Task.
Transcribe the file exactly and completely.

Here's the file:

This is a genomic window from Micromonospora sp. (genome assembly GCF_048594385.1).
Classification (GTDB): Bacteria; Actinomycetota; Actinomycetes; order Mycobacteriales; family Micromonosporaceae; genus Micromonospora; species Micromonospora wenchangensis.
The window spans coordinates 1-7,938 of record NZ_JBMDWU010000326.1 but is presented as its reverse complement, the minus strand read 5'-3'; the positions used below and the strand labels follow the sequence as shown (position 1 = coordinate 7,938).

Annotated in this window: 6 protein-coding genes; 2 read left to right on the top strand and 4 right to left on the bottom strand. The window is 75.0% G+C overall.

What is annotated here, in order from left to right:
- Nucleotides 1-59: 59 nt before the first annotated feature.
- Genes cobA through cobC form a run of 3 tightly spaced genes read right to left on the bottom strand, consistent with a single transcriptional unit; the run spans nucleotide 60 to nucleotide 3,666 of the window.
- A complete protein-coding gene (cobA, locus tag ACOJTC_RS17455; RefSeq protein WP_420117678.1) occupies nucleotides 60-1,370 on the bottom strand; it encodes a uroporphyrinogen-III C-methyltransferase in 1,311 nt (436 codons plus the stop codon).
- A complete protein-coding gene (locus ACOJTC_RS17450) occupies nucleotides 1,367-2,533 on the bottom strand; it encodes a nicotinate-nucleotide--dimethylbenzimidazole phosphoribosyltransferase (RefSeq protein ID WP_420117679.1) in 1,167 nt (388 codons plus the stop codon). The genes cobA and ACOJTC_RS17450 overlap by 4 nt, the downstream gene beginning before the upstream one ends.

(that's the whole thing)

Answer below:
This is a genomic window from Micromonospora sp. (genome assembly GCF_048594385.1).
Classification (GTDB): Bacteria; Actinomycetota; Actinomycetes; order Mycobacteriales; family Micromonosporaceae; genus Micromonospora; species Micromonospora wenchangensis.
The window spans coordinates 1-7,938 of record NZ_JBMDWU010000326.1 but is presented as its reverse complement, the minus strand read 5'-3'; the positions used below and the strand labels follow the sequence as shown (position 1 = coordinate 7,938).

Annotated in this window: 6 protein-coding genes; 2 read left to right on the top strand and 4 right to left on the bottom strand. The window is 75.0% G+C overall.

What is annotated here, in order from left to right:
- Nucleotides 1-59: 59 nt before the first annotated feature.
- Genes cobA through cobC form a run of 3 tightly spaced genes read right to left on the bottom strand, consistent with a single transcriptional unit; the run spans nucleotide 60 to nucleotide 3,666 of the window.
- A complete protein-coding gene (cobA, locus tag ACOJTC_RS17455; RefSeq protein WP_420117678.1) occupies nucleotides 60-1,370 on the bottom strand; it encodes a uroporphyrinogen-III C-methyltransferase in 1,311 nt (436 codons plus the stop codon).
- A complete protein-coding gene (locus ACOJTC_RS17450) occupies nucleotides 1,367-2,533 on the bottom strand; it encodes a nicotinate-nucleotide--dimethylbenzimidazole phosphoribosyltransferase (RefSeq protein ID WP_420117679.1) in 1,167 nt (388 codons plus the stop codon). The genes cobA and ACOJTC_RS17450 overlap by 4 nt, the downstream gene beginning before the upstream one ends.